Posted on November 6, 2017 by Wesley Surber
Do you have an old chess set, clock, book, or trinket lying around that you want to get rid of? Amazon and eBay offer great ways to buy and sell, but Facebook’s Marketplace has recently been offering ways for communities to be built around buying and selling goods. Personally, I have had much success with these groups trading old VHS tapes and memorabilia, so I am pleased to announce the opening of The Isolated Pawn: A Chess Marketplace by Campfire Chess!
Membership is open to anyone interested in buying, selling, or trading chess goods. Membership requires a review to prevent spam accounts from joining, but I promise to review and approve membership requests as soon as possible.
Posted on September 8, 2017 by Wesley Surber
I am working on a separate entry that will address the recent lack of updates here on the blog, but for now I thought I would take a moment to speak about upcoming realignments to the Campfire Chess social media presence. After careful thought and much soul-searching, I have decided to cease updating the Campfire Chess Twitter account. The platform itself has become incredibly toxic, which leads me to believe that it is in the best interest of this site to part ways with it. I will not close the account itself, but there will be no updates or posts on the account in the foreseeable future.
In addition, the Tumblr account will be closed this weekend because I simply do not use it. The remaining social media accounts will remain active for now.
Posted on March 13, 2017 by Wesley Surber
Contrary to what you might have heard about chess players, I am a (mostly) social guy! Campfire Chess is not my full time job, so everything I do here and on social media is a hobby (for now). But that does not mean that I half-ass my efforts with the site! There are social media pages for Campfire Chess on just about every relevant platform out there! Some of these pages contain exclusive updates and stories that are not found here on the main blog. If you are a social type, then check out Campfire Chess on its myriad of other broadcast mediums!
If the links above don’t work, try these:
Posted on November 12, 2015 by Wesley Surber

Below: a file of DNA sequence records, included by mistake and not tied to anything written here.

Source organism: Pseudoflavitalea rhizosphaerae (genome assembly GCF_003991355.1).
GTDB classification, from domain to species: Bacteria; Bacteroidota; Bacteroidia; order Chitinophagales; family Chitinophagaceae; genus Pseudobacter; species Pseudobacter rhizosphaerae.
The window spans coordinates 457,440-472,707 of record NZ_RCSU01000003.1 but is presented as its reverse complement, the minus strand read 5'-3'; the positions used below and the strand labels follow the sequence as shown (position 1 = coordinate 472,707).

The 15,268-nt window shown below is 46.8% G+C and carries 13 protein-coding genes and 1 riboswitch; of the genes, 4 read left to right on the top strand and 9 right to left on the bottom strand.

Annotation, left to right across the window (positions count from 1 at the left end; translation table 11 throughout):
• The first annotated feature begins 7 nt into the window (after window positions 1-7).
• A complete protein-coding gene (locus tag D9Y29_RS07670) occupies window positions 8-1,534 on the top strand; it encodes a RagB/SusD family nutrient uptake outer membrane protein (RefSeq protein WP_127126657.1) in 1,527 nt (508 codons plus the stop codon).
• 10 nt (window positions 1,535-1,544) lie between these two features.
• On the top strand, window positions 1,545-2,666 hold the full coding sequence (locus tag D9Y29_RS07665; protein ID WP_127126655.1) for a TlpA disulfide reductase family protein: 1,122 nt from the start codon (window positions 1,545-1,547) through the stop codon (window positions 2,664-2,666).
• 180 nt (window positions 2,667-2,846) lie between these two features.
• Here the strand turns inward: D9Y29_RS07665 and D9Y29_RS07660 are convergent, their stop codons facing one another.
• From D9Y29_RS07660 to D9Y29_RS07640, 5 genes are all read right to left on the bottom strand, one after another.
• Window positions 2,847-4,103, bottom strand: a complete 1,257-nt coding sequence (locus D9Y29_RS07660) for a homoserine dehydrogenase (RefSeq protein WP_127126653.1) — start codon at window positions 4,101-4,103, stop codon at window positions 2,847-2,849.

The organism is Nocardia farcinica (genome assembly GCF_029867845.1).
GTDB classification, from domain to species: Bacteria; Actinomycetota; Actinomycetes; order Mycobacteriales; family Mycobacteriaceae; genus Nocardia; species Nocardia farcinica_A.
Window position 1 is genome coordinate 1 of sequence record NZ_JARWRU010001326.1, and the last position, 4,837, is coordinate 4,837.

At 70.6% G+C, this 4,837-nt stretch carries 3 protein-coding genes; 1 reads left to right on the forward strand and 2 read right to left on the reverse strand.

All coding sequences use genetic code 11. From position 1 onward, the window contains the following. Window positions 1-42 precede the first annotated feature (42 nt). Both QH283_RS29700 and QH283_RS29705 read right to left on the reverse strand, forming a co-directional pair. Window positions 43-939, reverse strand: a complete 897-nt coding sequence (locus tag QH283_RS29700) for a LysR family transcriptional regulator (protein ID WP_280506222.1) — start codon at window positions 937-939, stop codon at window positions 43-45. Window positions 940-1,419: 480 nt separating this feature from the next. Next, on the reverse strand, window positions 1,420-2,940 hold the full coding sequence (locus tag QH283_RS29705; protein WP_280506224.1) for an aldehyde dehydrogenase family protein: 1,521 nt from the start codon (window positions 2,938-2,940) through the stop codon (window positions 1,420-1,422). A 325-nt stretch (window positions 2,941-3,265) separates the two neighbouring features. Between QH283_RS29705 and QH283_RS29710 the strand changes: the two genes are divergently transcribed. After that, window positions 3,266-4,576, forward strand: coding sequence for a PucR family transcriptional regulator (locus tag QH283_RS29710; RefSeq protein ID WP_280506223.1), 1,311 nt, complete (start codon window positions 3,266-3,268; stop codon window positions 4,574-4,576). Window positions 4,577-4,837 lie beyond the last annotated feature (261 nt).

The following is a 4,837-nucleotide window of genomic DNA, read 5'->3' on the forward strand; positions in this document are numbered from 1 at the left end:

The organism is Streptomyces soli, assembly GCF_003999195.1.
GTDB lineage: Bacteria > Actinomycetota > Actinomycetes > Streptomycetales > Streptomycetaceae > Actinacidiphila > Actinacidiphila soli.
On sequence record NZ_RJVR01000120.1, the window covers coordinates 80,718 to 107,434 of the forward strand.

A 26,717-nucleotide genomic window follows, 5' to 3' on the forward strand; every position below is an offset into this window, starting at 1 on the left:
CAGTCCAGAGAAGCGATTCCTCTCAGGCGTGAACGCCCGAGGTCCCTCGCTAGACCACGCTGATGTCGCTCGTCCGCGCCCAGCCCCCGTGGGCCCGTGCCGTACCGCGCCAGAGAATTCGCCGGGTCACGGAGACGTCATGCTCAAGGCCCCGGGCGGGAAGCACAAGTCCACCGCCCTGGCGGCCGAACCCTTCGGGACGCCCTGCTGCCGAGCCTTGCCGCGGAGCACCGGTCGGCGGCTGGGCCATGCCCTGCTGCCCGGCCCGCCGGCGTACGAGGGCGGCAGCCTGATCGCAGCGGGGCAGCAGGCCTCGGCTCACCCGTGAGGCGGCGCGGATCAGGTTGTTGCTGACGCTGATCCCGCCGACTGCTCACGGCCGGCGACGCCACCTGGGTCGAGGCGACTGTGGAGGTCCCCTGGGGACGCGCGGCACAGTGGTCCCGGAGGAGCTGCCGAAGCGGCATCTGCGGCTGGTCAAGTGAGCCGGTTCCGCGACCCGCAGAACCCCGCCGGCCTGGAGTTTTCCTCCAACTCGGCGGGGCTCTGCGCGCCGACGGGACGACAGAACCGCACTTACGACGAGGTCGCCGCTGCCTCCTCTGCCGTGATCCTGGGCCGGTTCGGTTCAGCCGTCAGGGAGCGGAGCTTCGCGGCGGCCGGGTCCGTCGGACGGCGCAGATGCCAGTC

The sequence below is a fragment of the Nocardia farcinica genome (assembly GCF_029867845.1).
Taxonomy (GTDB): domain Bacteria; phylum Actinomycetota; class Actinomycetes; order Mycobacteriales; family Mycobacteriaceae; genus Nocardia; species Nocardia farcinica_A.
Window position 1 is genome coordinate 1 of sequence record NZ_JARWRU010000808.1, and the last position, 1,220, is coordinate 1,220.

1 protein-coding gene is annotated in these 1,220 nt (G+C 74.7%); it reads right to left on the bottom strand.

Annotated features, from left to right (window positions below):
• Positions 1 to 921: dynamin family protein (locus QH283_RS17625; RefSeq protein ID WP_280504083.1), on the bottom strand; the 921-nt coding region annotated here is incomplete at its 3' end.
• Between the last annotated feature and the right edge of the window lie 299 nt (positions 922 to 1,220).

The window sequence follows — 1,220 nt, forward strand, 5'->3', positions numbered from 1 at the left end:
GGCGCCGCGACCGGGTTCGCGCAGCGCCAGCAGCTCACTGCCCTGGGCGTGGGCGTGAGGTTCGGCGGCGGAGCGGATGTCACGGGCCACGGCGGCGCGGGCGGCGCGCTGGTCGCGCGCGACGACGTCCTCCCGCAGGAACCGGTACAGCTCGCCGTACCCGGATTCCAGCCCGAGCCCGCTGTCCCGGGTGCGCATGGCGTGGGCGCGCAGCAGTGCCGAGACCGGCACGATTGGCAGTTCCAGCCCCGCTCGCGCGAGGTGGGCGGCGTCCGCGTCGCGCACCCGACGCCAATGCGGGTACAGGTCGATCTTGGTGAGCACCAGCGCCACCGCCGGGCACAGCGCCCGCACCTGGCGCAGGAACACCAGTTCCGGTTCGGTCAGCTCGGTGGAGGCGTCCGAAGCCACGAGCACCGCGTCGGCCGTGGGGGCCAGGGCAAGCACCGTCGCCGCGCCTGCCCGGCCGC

Imagine for a moment the social stereotype of the typical chess player. Is it the image of an old white guy sitting alone in his house hunched over a chessboard with stacks of newspapers, magazines, and books around him? Perhaps he is disheveled and could use a refresher on how to use the shower? Bobby Fischer did not own a computer so this guy does not have one either. This creepy stereotype continues to persist in the mainstream media, but is there any truth to it?
A recent article on World Chess took players and fans to task for not embracing social media like other sports. The article’s title warns of things to come: Chess Players are Surprisingly Bad with Social Media. There is nothing surprising about this to chess players, fans, and the community as a whole. The author insists that professional players have not harnessed the power of social media marketing tools to boost their popularity and popularity of the sport. The whole argument assumes that chess audiences are ready to embrace social media marketing on a wide scale. History proves that this is not the case with chess.
An example brought up in the article uses the always fun and engaging WCM Claudia Munoz. The author focuses on Claudia’s 19,000+ Tweets relative to her 3,000 followers and implies that her inability to reach more people is due to a lack of cooperation from other chess masters. I would argue that it has less to do with the quality of personality or the collaborative efforts of different chess masters and more to do with the nature of chess itself. Chess is a game that has transcended the board and is readily available online. Chess players meet to play chess, not to share their favorite cat videos with each other. Quite often the focus of obsession for chess fans is not the personality or the player, but the quality of their game. There is no social media requirement to obtain PGN files of games, so the community as a whole lacks the need to be social.
I am more social than your average chess player because I run a chess blog and because I am a (way) less than average chess player. I enjoy the social elements of chess because I am interested in personality and how a player’s personality affects their style. The world’s greatest chess players have made serious efforts to improve their social media presence but the chess audience is not reciprocating. I wish that chess players as a whole were more social but chess is not an inherently social game. It is a strategic battle between two people who are not required to be friends to play. Yet, I think that Claudia Munoz and players like her are a ray of hope for a future where that mentality changes and the community is transformed.
Read the full article on WorldChess.com.